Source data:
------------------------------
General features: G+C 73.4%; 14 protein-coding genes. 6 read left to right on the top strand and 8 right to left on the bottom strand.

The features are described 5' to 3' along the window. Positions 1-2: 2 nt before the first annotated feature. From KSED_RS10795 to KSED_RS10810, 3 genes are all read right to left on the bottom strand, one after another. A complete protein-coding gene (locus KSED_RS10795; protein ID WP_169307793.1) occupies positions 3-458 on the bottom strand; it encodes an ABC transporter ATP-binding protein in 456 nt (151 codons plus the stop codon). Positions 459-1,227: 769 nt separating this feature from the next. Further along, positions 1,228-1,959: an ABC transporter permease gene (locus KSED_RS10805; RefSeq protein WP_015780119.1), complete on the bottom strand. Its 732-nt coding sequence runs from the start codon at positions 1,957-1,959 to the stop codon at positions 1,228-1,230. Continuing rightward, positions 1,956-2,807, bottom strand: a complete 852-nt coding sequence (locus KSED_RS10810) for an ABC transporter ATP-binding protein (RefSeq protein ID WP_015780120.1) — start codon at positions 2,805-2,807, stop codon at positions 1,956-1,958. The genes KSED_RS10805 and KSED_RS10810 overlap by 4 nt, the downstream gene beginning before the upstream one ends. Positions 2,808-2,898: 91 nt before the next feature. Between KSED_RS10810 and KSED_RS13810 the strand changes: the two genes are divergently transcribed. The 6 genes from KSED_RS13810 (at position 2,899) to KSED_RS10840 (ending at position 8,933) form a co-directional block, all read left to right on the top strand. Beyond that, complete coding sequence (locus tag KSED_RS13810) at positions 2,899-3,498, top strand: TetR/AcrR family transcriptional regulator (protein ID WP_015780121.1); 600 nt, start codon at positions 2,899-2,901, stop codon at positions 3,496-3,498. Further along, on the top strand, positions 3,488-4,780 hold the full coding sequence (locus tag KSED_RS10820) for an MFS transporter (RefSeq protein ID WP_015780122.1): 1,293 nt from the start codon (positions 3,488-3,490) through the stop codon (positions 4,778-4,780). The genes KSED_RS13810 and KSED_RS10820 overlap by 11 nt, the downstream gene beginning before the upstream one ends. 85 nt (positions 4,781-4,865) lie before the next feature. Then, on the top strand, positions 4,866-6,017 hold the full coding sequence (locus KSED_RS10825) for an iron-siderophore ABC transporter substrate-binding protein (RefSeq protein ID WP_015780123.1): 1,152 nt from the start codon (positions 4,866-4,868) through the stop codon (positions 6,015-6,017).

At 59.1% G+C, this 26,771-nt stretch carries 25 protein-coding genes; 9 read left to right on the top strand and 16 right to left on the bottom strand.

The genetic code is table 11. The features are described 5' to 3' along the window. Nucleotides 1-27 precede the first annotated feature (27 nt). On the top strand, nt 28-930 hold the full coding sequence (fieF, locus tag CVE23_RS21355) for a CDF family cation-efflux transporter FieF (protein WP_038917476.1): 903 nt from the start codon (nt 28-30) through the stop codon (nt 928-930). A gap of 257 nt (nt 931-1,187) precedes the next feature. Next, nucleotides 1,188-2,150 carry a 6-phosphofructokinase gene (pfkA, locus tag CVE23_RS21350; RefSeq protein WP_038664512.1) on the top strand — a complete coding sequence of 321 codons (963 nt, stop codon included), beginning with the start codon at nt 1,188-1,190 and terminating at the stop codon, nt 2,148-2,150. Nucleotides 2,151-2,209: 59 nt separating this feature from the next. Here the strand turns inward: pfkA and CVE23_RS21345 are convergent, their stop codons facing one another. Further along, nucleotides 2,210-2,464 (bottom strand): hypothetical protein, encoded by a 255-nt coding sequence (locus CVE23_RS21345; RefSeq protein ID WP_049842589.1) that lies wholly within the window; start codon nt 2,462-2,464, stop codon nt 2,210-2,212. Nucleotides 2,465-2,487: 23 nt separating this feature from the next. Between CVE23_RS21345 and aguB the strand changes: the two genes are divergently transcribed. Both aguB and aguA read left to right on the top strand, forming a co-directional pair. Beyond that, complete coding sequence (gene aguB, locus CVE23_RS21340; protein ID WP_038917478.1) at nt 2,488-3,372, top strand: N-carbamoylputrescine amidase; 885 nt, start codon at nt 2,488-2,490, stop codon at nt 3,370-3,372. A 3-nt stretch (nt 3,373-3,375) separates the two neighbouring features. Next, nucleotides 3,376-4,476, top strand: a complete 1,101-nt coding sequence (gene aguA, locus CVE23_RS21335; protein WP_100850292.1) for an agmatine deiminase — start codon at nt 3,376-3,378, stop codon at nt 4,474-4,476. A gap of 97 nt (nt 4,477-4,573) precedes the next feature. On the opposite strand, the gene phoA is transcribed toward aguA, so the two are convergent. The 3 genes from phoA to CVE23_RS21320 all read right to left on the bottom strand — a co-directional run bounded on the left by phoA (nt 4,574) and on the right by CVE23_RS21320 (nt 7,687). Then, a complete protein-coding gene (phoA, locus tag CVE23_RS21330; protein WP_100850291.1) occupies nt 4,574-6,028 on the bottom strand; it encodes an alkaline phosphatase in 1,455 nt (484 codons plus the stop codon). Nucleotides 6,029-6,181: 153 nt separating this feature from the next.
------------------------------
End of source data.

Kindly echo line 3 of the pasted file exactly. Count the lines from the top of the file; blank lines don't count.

At 59.1% G+C, this 26,771-nt stretch carries 25 protein-coding genes; 9 read left to right on the top strand and 16 right to left on the bottom strand.